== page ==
Lipstreu cited the effectiveness of advocacy in creating the national organic production certification program 35 years ago. She said advocacy also includes trying to get large institutions to make corrections in existing practices or policies and that advocacy does not necessarily result in conflict or confrontation.

Advocacy also applies to arranging community meetings or forums that lead to setting goals and setting strategies on ways to approach problems. She also suggested that advocacy should not take the form of a partisan political stance.

Topics for advocacy

In Ohio and other states, some of the current topics suited for advocacy are frac sand mining, the labeling of foods for genetically modified organisms, crop insurance, and local food policy councils, Lipstreu said. She noted that Ohio already has more such councils than any other state — due in part to advocacy by OEFFA members.

“More general topics that are appropriate for advocacy include the economy, the environment, biotechnology, and the effect of legislation on local communities”, Lipstreu said. She can be contacted at Amalie@oeffa.org.

What’s in a Label? You May Not Know with DARK Act

Ohio Public News Service

By Mary Kuhlman, 9/16/15

Opponents say the DARK Act could undermine businesses such as Snowville Creamery in Ohio that sell non-GMO products. Courtesy of Snowville Creamery
.
COLUMBUS, Ohio – With preservatives, flavorings and other unpronounceable ingredients, making sense of food labels is difficult enough. Opponents say the Safe and Accurate Food Labeling Act could create even more confusion. They refer to it as the Deny Americans the Right to Know, or DARK Act.

The legislation would allow foods made with genetically modified organisms to be labeled as natural and allow some GMO foods to be labeled as non-GMO.

Warren Taylor, who produces non-GMO milk at Snowville Creamery in central Ohio, said the act would take away people’s right to know what they’re eating.

“The cheapest commodity jug milk at a grocery store can be now labeled non-GMO milk,” he said. “Every egg sold in America can be labeled non-GMO eggs, regardless of the fact that those animals are all being fed GMO feed.”

The bill also would ban states from regulating food labeling, which supporters say would stop a patchwork of conflicting laws. While it would set up a voluntary national labeling system, Taylor argued that most companies that actually use GMO foods are not going to advertise it.

The legislation passed in the U.S. House with only two Ohio lawmakers voting against it. The Senate could introduce the measure soon.

Taylor contended that the bill undermines existing businesses like his that sell non-GMO products. For the past eight years, he said, Snowville Creamery has been breaking even, and recently received a game-changing offer that would have paid the company a premium for its non-GMO milk – but the deal didn’t last because of the labeling act.

“The day the DARK Act passed the House of Representatives, a week later, they called me from the cheese plant and rescinded their offer because all cheese in America became non-GMO, according to the DARK Act, if it passes the Senate this month,” he said. “Snowville Creamery is like a cat hanging on a wall right now.”

There are global economic concerns, Taylor said. At least 35 countries have laws that impose labeling or import restrictions on GMO foods. Taylor said America’s non-GMO producers will suffer without proper labeling.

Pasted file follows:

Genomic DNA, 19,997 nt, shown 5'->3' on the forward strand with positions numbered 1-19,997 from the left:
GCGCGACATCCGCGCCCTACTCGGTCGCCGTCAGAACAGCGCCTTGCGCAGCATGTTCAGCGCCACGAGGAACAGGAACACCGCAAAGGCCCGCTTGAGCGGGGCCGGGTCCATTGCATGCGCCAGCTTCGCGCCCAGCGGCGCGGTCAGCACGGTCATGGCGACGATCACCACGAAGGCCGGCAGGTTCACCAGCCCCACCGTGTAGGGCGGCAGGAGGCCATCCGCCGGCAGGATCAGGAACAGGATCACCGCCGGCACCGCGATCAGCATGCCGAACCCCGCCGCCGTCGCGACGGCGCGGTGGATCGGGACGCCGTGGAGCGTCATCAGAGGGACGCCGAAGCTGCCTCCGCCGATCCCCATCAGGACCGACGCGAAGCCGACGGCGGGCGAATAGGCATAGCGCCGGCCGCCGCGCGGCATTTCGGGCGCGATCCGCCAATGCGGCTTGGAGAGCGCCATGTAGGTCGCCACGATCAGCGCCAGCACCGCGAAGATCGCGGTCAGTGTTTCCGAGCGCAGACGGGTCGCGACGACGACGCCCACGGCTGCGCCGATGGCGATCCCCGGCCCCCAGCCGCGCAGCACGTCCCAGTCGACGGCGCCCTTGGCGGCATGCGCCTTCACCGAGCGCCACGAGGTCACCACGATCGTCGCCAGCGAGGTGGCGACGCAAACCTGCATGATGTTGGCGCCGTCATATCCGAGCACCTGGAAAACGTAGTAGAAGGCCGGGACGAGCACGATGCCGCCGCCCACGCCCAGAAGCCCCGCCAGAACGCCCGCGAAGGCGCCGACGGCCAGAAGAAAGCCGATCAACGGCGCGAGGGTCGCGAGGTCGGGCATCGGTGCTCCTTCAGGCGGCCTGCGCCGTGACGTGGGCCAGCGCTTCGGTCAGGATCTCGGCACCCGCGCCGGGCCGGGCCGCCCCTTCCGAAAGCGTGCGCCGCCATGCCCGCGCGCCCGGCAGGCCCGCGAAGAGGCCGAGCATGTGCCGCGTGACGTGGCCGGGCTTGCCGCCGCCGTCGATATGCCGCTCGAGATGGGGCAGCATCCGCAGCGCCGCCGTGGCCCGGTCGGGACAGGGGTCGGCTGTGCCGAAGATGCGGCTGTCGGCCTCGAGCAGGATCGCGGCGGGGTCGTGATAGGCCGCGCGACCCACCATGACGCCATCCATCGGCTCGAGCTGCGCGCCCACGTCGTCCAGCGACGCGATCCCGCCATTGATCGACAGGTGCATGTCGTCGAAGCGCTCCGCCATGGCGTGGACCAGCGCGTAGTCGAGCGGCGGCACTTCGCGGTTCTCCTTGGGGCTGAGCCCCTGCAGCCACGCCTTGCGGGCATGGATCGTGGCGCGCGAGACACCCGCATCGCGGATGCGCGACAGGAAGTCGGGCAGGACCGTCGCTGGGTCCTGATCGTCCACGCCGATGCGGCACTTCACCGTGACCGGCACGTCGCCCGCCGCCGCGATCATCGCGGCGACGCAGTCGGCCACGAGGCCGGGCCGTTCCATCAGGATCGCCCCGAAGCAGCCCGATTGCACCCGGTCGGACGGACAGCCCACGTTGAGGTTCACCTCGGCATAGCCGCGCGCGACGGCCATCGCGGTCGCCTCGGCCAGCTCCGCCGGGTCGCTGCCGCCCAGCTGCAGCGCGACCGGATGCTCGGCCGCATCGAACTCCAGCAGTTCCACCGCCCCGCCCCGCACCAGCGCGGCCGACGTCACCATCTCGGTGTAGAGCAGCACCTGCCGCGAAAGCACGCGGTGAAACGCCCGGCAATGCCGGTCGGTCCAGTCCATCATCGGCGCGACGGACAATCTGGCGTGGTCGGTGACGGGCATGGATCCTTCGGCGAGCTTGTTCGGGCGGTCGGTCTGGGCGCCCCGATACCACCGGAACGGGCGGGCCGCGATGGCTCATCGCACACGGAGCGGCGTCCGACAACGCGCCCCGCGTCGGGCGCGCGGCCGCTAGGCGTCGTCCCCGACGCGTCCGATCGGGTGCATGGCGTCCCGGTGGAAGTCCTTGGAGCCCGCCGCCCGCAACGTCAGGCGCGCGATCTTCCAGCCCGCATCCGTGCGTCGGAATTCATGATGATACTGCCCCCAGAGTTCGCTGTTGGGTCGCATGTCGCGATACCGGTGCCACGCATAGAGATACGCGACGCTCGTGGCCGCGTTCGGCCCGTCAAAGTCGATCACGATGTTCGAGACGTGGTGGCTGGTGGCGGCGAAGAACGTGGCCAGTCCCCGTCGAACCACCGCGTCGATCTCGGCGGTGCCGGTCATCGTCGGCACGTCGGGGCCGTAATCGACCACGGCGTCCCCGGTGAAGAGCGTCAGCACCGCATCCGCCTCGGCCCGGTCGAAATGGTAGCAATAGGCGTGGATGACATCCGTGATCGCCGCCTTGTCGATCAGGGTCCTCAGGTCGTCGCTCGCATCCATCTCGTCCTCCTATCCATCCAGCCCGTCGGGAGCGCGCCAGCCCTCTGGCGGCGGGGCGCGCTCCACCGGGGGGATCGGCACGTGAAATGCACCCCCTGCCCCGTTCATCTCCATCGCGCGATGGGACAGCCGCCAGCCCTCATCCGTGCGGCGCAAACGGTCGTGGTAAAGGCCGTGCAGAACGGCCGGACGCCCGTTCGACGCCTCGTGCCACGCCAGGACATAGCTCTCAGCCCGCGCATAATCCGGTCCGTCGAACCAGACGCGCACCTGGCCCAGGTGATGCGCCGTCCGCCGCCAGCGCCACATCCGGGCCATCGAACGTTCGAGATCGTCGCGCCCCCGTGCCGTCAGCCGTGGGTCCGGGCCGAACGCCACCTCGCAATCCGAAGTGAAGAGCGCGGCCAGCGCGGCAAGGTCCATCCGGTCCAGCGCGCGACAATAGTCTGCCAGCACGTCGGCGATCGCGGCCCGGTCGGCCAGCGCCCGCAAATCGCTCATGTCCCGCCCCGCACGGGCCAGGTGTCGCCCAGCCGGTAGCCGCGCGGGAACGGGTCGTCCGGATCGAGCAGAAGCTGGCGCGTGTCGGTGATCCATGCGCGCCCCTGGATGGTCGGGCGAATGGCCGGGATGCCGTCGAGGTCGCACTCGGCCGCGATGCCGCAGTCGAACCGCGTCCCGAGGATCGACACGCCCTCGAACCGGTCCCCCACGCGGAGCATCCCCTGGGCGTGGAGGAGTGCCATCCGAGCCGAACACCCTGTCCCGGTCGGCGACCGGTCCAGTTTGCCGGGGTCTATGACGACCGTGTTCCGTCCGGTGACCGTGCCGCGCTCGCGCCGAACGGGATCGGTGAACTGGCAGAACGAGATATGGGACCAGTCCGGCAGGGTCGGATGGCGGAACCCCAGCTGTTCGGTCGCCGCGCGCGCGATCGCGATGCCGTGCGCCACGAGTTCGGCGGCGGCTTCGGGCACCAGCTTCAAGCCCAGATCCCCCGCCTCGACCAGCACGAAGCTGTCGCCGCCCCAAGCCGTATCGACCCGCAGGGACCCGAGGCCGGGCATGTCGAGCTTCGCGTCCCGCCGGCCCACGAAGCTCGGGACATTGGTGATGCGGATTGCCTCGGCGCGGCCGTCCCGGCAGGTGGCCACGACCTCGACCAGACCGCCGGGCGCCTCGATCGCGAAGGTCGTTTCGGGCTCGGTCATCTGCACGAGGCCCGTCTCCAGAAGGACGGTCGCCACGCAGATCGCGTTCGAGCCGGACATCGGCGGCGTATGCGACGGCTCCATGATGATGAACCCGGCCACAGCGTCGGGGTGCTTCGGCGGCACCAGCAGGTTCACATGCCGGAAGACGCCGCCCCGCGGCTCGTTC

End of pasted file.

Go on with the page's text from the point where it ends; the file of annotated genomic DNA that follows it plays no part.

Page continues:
“The purpose of the DARK Act is to not give the American people the GMO labeling that every other industrialized democracy and Russia and China have,” he said, “but rather to assure that the American people will never be able to make an informed choice.”

A poll this year found that 87 percent of Ohioans surveyed support the labeling of genetically engineered foods.

Details of the legislation, HR 1599, are online at congress.gov. The poll is at policy.oeffa.org.

Tyson meats to end antibiotic use by 2017: What it means

By Debbi Snook, The Plain Dealer, 4/29/15

CLEVELAND, Ohio — Antibiotic use in farm animals got a big push out of the poultry barn this week. Tyson Foods announced it intends to stop feeding human-grade antibiotics to its broiler chickens by 2017.

While antibiotic use once made chickens cheaper to raise by increasing their growth rate, it has also been suspected of creating antibiotic resistance in humans.

The Washington Post reports that antibiotic-resistant infections cause at least 2 million illnesses and 23,000 deaths a year, more deaths than cause by drug overdoses, cars or firearm assaults.” Antibiotic resistant infections are a global health concern,” said a statement from Donnie Smith, president and chief executive officer of Tyson Foods.

“We’re confident our meat and poultry products are safe, but want to do our part to responsibly reduce human antibiotics on the farm so these medicines can continue working when they’re needed to treat illness.”

Smith said the company’s antibiotic use is down 80 percent from a few years ago, following an industry wide trend. Perdue eliminated antibiotic use a year ago and, last month, McDonald’s has pledged to do the same within two years.

But Tyson is the country’s largest producer of chicken.

“This is huge,” critic Gail Hansen, told National Public Radio. Hansen is a member of Pew Charitable Trust’s Antibiotic Resistance Project, which is developing a certification project with the U.S. Department of Agriculture for antibiotic-free chicken.Tyson also announced plans to study and possibly reduce antibiotic use in its cattle, hog and turkey farms.

Lauren Ketcham, communications chief for the Columbus-based Ohio Ecological Food and Farm Association, called the Tyson decision encouraging, but not a huge guarantee.

“Given that Tyson is only voluntarily targeting antibiotics used in human medicine — and even then some with exceptions — consumers wanting to avoid eating chicken treated with antibiotics should continue to look for the organic label as the gold standard,” she said in an email.

Medina County meat-animal farmer Jason Bindel said he also worries about the farm use of antibiotics that are not used in human medicine.

“Some animal drugs were not human tested so you have no idea of bad side effects,” he wrote by email. “Animal grade drugs are usually the same formula but sometimes may have additives that are not FDA approved for human use so could be harmful due to allergic reactions.